Just had another Tawny Owl flypast - this one flushed by a firework display... WTF!?!?
Anyways, here is some more blathering about what I've been up to [which isn't that much - I've suffered a terrible lack of energy this week and haven't even managed to twitch that sodding crow. I mean, come on...]
Monday at Fernworthy saw loads of birds, dragonflies, and butterflies. 9 species of lep's and 5 of od's may not be much compared to some sites, but the Azure Damselflies and Meadow Browns were present in such numbers - easily outnumbering all others put together several times over - that it was still pretty impressive. It was pretty warm, so not much was sitting still, and the best I could get with the phone was this;
I had another look around for Marsh Frits and was entirely unsurprised to find none whatsoever. However, this was not wasted effort, as if you don't look for them you can't be sure they're not there...
Skippering forward to Wednesday, when I toddled a brief 15 mile meander over t'Moor, and the best bits were the hordes of adorable juvie Wheatears! 8 different sites held them, often more than one age group present. they too were very good at moving, and here is my best effort;
A more typical view would be this;
The Devonport Leat was well stocked with both finger to hand-sized trout and also odonata - in favoured stretches - with Golden-rings and Emperors patrolling over Azures, Large Reds, and Beautiful Demoiselles. In Princetown I added a sixth species with a flypast Black Darter - I don't think I've seen one in June before :)
Oh yes, the way I went.. From the Tavistock road I followed the tramways south to Burrator, then the Devonport Leat to Nun's Cross, before cutting down to Hingston Hill Circle, then across to Eylesbarrow Mine, up the crystal path to Princetown, then over North Hessary Tor back to the Tavvy Road. Paths all the way, though as the plentiful cattle have young calves, perhaps not one for dogs for a little while [I was eyed carefully despite being alone]. If you cut out the Hingston/Eylesbarrow and started and finished at Princetown, it would be a very feasible year-round walk, too.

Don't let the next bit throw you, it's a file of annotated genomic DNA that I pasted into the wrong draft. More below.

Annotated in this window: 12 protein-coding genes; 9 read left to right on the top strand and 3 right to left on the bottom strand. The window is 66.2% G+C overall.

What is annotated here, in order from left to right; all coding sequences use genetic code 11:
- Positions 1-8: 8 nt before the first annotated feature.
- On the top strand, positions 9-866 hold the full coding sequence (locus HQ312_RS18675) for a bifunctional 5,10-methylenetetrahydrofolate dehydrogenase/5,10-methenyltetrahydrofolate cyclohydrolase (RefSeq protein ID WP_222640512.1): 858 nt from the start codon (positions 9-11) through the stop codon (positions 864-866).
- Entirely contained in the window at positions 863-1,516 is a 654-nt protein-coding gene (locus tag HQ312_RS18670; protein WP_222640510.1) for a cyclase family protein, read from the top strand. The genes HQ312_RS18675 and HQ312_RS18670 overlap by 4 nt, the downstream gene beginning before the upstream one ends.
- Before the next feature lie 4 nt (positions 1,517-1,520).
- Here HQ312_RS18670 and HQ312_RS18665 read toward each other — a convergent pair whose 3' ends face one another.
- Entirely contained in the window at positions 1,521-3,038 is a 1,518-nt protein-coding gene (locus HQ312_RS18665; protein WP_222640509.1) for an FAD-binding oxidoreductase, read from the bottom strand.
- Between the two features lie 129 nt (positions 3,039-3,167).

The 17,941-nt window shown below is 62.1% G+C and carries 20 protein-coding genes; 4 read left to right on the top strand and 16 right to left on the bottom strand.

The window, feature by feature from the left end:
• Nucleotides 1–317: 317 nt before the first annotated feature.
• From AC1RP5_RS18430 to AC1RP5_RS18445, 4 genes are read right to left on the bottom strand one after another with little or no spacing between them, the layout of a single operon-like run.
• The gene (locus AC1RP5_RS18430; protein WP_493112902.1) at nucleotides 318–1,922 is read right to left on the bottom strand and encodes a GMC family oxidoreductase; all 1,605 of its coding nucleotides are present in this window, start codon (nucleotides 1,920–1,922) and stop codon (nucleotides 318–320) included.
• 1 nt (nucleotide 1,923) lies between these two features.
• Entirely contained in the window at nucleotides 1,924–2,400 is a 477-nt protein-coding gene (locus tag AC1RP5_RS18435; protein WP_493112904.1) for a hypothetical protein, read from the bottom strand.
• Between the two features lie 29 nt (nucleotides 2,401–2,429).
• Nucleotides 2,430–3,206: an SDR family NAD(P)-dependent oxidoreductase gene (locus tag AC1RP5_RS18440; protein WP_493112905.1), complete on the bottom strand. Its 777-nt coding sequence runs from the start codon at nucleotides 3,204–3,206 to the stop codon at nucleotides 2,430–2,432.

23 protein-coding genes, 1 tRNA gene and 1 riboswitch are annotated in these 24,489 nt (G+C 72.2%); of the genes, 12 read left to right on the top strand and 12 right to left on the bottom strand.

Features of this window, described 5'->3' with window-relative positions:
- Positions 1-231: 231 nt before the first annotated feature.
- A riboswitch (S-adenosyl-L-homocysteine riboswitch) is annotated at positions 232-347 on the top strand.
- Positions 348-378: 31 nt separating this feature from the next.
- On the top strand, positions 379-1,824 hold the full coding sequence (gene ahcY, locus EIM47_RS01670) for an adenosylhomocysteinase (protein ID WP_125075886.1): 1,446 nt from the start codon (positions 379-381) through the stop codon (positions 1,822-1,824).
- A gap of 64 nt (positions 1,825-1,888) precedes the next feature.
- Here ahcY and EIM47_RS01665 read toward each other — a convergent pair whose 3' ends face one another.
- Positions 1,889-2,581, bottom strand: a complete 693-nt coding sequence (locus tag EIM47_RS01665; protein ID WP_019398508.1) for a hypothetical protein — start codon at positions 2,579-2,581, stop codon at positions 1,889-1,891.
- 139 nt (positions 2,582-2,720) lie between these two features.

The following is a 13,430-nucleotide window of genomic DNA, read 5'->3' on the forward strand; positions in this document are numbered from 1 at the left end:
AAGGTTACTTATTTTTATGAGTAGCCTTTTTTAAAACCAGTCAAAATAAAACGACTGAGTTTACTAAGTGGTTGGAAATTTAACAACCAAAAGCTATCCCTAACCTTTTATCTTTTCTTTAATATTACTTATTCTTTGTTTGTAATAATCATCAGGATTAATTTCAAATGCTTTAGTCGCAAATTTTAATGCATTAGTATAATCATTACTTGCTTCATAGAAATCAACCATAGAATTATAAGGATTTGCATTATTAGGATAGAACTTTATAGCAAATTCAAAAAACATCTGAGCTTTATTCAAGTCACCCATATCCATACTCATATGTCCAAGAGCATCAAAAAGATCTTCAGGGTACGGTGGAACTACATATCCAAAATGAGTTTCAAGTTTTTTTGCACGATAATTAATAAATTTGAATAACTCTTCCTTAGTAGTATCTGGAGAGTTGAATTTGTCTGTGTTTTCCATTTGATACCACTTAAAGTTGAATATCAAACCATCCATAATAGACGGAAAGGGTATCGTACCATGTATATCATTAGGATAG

A pretty picture;
Friday's watch - I can't believe nobody was at Berry Head - was far better than I expected or indeed had a right to hope, especially considering the brisk [at best] wind and all the sunshine, plus the lack of a proper fast-moving low. In terms of passage, Manxies ruled the day, with 320 in 5.5 hours - all but one south! - including an impressive flock of 56. Highest numbers went to the Guillemots of the Ore Stone, with a high count of a brilliant 472 adults and young! :D Also 3 Razorbills [though all adults]. I think this is the highest number I've ever counted there, though of course I usually don't have the visibility and time and Big Scope all together so maybe it's actually down on past years?
I've already mentioned the variable-strength showers and how the birds were around their edges [as you'd expect], so on with the bits; a Puffin, an Arctic Skua, and a Bonxie all went straight through, but at least one adult Med Gull stopped for the slick. A Grey Heron also passed south; getting grief from the breeding Geebs [whose wingspans weren't much smaller than their target!] but passing on unscathed.. except maybe for nerves! Gannet rate was about 16/hour and Kittiwake 6/hour. Twas a fun watch - well, except when the rain was bouncing off the ground, under my bumbleshoot, ricocheting off my hat and into my ear..!
On my way back up the Second Slope in the lovely hot sunshine, I came across a new species for me;
Getting that shot took far longer than you would credit..
Oh, almost forgot - first juvie Herring Gull!
And now back to work. Joy.
P.S. This is post number 600. Who'da thunk it?